A lively debate broke out less than 10 minutes into the regular Newport Beach City Council meeting on Tuesday, Jan. 27, this time about a normally routine item: the minutes of the last council meeting.
Mentions of drug use, flying unicorns and Elvis were all made during the discussion, which focused on a motion and vote in approval of a plan using wood in the fire rings during the Jan. 13 meeting.
At the previous meeting, the council voted 5-2, with Mayor Pro Tem Diane Dixon and Councilman Keith Curry dissenting, to revert 30 rings, half at Big Corona and half at the Balboa Pier, immediately back to wood burning.
After hearing a few public speakers oppose the wording of the minutes from that meeting, specifically the motion made by Councilman Scott Peotter regarding the fire rings, Curry pulled the item from the consent calendar.
“The minutes do not accurately reflect the action that was taken by the council or the motion that was made by Council member Peotter,” Curry said.
The minutes describe a substantially expanded version of the motion, he noted.
No permanent plan was approved by the council at the last meeting, he argued.
The city clerk is required to keep a “full and true” record of all council proceedings, he explained.
The minutes do not accurately or truthfully reflect the motion that was made at the meeting, Curry said.
“The minutes are not an exercise in fiction writing, they’re not a vehicle to put words into the mouths of the inarticulate, they are not a means to fix, by our own judgment or by staff’s judgment, what a speaker or motion maker would have said if he had been thinking about it more clearly and wanted to be more comprehensive,” Curry said, “and they are not a means to expand or extend the authority of the actions taken after the fact in private outside meetings away from this council.”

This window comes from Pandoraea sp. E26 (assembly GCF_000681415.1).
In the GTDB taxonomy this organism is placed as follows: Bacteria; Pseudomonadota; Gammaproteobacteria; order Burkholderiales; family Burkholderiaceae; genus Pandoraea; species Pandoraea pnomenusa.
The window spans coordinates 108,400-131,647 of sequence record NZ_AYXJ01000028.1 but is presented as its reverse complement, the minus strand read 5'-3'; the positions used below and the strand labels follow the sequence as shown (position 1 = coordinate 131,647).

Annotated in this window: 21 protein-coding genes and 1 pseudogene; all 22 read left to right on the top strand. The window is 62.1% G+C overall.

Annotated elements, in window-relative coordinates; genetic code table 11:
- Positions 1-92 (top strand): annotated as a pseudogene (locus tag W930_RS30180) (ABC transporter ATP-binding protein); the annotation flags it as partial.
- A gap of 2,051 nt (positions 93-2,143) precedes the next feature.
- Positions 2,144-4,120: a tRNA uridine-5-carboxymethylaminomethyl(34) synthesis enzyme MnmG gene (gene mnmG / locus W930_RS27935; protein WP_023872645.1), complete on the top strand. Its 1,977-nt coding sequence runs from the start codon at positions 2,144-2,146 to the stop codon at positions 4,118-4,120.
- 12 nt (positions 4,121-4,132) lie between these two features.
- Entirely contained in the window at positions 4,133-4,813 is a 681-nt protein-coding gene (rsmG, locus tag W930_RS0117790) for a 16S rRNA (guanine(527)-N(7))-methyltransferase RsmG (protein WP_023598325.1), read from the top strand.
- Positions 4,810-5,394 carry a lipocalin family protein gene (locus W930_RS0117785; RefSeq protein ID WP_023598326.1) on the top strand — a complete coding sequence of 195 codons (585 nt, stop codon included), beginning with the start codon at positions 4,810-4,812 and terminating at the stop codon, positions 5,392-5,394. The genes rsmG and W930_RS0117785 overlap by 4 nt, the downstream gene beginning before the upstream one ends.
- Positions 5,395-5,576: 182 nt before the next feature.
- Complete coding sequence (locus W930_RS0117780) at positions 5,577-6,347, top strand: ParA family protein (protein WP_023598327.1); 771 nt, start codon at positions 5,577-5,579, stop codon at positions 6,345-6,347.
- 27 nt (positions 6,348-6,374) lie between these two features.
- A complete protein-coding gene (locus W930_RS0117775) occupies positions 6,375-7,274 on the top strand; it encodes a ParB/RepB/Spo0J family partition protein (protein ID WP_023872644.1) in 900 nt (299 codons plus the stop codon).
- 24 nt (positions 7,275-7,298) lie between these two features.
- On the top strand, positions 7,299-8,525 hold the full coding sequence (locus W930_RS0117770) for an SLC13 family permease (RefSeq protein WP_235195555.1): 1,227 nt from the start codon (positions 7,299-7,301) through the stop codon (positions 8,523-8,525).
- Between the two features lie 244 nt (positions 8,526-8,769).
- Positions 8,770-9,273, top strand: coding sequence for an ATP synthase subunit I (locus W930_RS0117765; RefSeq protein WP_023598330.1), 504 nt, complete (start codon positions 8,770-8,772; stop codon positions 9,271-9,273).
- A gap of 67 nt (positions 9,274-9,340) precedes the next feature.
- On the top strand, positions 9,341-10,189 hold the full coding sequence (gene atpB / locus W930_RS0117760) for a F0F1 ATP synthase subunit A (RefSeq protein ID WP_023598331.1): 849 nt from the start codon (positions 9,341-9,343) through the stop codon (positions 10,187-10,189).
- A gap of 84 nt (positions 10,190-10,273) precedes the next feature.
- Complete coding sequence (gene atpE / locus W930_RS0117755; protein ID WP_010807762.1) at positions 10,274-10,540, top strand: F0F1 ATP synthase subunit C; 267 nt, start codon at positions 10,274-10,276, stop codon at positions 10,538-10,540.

It’s not a scandal, countered Councilman Kevin Muldoon, it is, if anything, semantics.
There is a policy that states that “the city council determines what happened at the meeting and what the minutes reflect,” said city attorney Aaron Harp.
“So if I suggested, Mr. Harp, that a unicorn flew in the chambers and circled around followed by Elvis, would that be ok in the minutes?” asked Councilman Tony Petros.
“If you can get four votes,” Harp replied.
Petros strongly disagreed with the way the minutes were written.
“I sat right here and heard the motion,” Petros said, which was simply the 30-ring alternative. “That’s why I supported it… That was the only thing I could support.”
There was never a discussion or a CEQA determination made on a permanent plan, Petros said.
If the city or a council member wants to pursue a 60-ring plan, it needs to go through the proper process.
“The city is on a very slippery slope,” Petros said. “We have already violated numerous policies of our own housekeeping, numerous policies, by this action.”
This is not about fire rings, Curry added, it’s about the integrity of the city’s process and the council. This was echoed by several public speakers.
The temporary plan is the only thing that was approved by city council at the last meeting, Curry argued and moved that the minutes to be amended accordingly.
The motion to amend the minutes failed 4-3, with only Petros, Curry, and Mayor Pro Tem Diane Dixon supporting the change.
Peotter then moved to approve the minutes as they were originally written.
Petros again objected.
“This is surreal. This is like a bad drug trip,” Petros said. “I don’t understand how one could conceive from that 15-minute clip that this is what we did.”
“This is beyond me,” Petros concluded.
Curry agreed, saying he has never seen the integrity of the process compromised as much as this.
Being able to “make up anything after the fact and stick it in there” is “absurd” and “unfathomable,” Curry said.
Muldoon stood his ground.
“We talked about it at length, we discussed the city options, we’re following the law and there is no mistrust here,” Muldoon countered. “There’s no scandal. It’s almost insulting to suggest there is a scandal.”
It was a clear conversation about the options, he added.
The minutes, as originally written, were eventually approved 5-2, with Curry and Petros dissenting.